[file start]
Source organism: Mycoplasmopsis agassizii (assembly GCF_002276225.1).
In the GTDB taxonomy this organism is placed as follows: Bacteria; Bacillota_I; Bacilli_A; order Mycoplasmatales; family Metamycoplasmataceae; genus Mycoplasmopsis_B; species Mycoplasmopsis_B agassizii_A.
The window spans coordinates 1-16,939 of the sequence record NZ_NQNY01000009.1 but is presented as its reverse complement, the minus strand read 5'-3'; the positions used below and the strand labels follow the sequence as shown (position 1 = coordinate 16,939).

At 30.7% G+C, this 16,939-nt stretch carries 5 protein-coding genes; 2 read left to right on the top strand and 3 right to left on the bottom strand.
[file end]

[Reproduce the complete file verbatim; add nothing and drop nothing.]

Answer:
Source organism: Mycoplasmopsis agassizii (assembly GCF_002276225.1).
In the GTDB taxonomy this organism is placed as follows: Bacteria; Bacillota_I; Bacilli_A; order Mycoplasmatales; family Metamycoplasmataceae; genus Mycoplasmopsis_B; species Mycoplasmopsis_B agassizii_A.
The window spans coordinates 1-16,939 of the sequence record NZ_NQNY01000009.1 but is presented as its reverse complement, the minus strand read 5'-3'; the positions used below and the strand labels follow the sequence as shown (position 1 = coordinate 16,939).

At 30.7% G+C, this 16,939-nt stretch carries 5 protein-coding genes; 2 read left to right on the top strand and 3 right to left on the bottom strand.